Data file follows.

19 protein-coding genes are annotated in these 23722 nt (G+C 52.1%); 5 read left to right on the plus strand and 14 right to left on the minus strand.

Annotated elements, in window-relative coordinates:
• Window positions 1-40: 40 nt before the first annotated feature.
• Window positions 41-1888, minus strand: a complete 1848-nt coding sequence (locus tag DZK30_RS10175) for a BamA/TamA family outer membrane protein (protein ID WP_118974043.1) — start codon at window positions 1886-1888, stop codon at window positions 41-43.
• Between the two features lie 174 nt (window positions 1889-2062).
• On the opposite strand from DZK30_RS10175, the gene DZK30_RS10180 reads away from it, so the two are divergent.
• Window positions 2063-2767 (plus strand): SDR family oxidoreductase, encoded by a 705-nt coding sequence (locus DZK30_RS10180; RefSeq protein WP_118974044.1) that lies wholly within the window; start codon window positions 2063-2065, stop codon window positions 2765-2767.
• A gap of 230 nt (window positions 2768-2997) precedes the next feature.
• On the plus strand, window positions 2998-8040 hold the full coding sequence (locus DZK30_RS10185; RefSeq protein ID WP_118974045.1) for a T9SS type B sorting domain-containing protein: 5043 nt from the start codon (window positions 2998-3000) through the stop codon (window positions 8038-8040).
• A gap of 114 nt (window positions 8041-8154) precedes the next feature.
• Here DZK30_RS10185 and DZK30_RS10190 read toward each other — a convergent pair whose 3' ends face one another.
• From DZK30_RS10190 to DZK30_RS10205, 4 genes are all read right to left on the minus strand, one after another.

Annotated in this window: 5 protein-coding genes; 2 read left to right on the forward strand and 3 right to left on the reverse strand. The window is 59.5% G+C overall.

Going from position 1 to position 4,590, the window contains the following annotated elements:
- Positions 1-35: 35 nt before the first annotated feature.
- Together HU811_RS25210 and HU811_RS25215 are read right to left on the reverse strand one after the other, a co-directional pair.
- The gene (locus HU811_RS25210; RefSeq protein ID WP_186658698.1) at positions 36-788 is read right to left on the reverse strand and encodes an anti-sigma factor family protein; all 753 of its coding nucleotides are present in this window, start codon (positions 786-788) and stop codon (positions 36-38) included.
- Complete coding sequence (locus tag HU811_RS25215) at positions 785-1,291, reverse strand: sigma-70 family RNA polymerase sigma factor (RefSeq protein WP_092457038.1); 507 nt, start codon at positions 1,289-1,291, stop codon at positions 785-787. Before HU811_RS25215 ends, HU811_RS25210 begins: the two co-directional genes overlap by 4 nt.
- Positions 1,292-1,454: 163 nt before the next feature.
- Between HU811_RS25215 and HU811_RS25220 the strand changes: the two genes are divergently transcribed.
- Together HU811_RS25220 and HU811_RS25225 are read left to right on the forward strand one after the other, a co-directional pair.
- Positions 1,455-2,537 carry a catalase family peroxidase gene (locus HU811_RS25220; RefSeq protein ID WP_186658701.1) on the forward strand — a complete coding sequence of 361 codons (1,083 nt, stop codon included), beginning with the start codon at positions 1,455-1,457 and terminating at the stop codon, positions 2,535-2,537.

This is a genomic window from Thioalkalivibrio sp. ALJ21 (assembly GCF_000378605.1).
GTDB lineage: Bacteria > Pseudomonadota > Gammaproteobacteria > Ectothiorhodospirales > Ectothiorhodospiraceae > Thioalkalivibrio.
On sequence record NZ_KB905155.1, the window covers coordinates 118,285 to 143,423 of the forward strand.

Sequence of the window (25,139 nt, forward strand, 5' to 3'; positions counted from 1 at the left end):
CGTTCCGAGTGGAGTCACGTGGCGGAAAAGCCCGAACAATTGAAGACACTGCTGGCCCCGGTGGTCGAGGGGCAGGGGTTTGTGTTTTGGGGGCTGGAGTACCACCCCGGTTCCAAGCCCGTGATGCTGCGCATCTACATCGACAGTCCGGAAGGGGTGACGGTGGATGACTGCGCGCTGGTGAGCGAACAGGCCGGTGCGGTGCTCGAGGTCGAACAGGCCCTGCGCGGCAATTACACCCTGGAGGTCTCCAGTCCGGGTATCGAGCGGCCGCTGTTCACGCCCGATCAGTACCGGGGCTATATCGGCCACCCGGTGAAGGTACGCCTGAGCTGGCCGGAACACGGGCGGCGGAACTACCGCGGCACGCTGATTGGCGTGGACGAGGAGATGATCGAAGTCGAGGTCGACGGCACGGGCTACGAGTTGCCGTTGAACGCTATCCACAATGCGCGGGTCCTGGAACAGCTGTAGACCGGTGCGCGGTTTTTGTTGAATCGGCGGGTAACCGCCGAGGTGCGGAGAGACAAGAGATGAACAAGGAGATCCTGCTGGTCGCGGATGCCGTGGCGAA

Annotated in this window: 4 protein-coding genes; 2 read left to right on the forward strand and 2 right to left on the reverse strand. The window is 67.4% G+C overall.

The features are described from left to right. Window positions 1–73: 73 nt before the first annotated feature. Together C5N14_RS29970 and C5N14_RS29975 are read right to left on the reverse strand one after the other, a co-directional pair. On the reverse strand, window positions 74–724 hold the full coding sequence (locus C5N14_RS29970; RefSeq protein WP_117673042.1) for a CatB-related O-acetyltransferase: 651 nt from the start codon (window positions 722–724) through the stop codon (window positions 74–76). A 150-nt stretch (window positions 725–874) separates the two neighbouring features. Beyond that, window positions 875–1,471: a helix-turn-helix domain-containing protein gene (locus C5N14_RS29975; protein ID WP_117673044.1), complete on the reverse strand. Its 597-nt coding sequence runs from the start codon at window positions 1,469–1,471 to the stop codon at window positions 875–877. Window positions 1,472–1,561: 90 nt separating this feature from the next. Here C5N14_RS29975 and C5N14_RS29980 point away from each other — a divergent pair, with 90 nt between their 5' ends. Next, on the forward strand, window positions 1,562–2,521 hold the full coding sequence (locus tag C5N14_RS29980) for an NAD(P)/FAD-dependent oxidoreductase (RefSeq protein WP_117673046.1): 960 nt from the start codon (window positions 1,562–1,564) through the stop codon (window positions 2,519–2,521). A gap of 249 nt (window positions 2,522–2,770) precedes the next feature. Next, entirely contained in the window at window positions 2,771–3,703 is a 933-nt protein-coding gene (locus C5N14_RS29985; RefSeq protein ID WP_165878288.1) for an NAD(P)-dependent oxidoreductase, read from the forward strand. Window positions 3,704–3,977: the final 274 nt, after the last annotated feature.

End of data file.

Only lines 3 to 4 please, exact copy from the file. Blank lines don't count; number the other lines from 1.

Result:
• Window positions 1-40: 40 nt before the first annotated feature.
• Window positions 41-1888, minus strand: a complete 1848-nt coding sequence (locus tag DZK30_RS10175) for a BamA/TamA family outer membrane protein (protein ID WP_118974043.1) — start codon at window positions 1886-1888, stop codon at window positions 41-43.